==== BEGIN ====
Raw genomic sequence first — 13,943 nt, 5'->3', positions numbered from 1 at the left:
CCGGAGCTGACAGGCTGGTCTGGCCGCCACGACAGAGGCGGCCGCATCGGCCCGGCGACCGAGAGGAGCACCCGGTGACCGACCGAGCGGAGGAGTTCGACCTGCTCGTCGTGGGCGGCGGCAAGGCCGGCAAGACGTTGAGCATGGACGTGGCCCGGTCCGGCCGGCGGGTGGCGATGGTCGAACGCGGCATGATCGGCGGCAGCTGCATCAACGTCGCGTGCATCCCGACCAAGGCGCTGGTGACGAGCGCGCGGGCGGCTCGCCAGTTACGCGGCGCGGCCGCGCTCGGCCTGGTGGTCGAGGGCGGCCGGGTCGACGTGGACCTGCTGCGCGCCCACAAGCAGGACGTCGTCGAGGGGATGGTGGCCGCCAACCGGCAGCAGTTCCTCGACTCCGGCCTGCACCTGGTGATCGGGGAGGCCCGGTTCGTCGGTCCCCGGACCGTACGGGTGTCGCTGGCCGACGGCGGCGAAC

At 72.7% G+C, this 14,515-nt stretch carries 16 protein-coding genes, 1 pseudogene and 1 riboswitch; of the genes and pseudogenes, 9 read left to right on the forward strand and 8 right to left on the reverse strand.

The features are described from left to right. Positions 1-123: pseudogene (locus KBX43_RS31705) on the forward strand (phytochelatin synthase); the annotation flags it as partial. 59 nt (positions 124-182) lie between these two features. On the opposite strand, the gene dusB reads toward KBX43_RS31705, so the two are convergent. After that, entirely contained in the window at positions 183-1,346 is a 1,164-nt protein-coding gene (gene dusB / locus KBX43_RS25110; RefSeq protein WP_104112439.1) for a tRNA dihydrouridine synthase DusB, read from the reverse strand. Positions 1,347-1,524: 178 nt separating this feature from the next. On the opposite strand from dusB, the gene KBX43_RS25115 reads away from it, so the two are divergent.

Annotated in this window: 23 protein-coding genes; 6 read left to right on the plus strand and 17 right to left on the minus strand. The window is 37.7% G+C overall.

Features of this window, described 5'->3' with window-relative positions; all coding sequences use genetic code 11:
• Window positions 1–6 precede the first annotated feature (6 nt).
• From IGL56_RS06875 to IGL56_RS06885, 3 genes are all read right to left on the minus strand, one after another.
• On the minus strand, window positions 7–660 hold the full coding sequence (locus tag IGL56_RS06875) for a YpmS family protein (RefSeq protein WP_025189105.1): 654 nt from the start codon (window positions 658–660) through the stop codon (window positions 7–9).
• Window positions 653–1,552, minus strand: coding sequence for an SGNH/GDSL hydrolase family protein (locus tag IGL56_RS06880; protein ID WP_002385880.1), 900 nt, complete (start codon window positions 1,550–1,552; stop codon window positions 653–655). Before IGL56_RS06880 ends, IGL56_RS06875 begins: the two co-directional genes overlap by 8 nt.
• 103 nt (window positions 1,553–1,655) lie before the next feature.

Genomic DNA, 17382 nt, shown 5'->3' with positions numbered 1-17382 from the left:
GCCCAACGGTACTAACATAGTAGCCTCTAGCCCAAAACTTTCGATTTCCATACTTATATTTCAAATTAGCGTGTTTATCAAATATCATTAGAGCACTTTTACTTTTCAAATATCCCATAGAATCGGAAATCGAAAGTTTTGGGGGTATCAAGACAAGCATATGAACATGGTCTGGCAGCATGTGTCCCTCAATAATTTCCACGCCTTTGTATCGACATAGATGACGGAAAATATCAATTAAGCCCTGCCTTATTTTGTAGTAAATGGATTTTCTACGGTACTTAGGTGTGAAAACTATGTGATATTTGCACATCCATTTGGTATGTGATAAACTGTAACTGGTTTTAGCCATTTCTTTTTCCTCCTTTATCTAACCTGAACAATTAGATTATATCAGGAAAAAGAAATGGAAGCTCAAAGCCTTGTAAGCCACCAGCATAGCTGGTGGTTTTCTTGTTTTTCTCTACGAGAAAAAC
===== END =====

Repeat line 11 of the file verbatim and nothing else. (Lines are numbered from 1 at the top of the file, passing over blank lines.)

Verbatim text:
• 103 nt (window positions 1,553–1,655) lie before the next feature.